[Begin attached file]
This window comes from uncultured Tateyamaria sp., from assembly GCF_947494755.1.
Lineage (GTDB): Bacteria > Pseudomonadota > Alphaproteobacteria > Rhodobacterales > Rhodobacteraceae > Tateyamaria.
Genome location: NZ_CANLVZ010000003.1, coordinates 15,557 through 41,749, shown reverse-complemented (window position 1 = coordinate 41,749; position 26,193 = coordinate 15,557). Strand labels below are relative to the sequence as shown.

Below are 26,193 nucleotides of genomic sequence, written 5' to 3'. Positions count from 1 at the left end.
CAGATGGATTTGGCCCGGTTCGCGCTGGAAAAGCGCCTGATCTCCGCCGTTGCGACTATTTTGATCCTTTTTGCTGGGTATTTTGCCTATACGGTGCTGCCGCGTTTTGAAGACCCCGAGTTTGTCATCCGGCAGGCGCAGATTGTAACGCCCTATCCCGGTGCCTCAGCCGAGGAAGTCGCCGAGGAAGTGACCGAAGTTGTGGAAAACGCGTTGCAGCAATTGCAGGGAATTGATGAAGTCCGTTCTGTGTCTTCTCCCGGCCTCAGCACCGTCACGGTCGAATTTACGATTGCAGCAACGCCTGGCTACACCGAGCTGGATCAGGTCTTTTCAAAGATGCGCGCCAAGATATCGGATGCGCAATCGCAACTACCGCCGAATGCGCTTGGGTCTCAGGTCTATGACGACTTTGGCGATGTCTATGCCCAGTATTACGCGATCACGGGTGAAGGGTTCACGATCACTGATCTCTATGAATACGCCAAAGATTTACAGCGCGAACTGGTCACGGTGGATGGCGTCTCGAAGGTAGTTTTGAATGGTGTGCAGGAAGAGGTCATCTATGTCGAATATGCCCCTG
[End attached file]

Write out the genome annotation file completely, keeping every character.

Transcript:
This window comes from uncultured Tateyamaria sp., from assembly GCF_947494755.1.
Lineage (GTDB): Bacteria > Pseudomonadota > Alphaproteobacteria > Rhodobacterales > Rhodobacteraceae > Tateyamaria.
Genome location: NZ_CANLVZ010000003.1, coordinates 15,557 through 41,749, shown reverse-complemented (window position 1 = coordinate 41,749; position 26,193 = coordinate 15,557). Strand labels below are relative to the sequence as shown.

Below are 26,193 nucleotides of genomic sequence, written 5' to 3'. Positions count from 1 at the left end.
CAGATGGATTTGGCCCGGTTCGCGCTGGAAAAGCGCCTGATCTCCGCCGTTGCGACTATTTTGATCCTTTTTGCTGGGTATTTTGCCTATACGGTGCTGCCGCGTTTTGAAGACCCCGAGTTTGTCATCCGGCAGGCGCAGATTGTAACGCCCTATCCCGGTGCCTCAGCCGAGGAAGTCGCCGAGGAAGTGACCGAAGTTGTGGAAAACGCGTTGCAGCAATTGCAGGGAATTGATGAAGTCCGTTCTGTGTCTTCTCCCGGCCTCAGCACCGTCACGGTCGAATTTACGATTGCAGCAACGCCTGGCTACACCGAGCTGGATCAGGTCTTTTCAAAGATGCGCGCCAAGATATCGGATGCGCAATCGCAACTACCGCCGAATGCGCTTGGGTCTCAGGTCTATGACGACTTTGGCGATGTCTATGCCCAGTATTACGCGATCACGGGTGAAGGGTTCACGATCACTGATCTCTATGAATACGCCAAAGATTTACAGCGCGAACTGGTCACGGTGGATGGCGTCTCGAAGGTAGTTTTGAATGGTGTGCAGGAAGAGGTCATCTATGTCGAATATGCCCCTG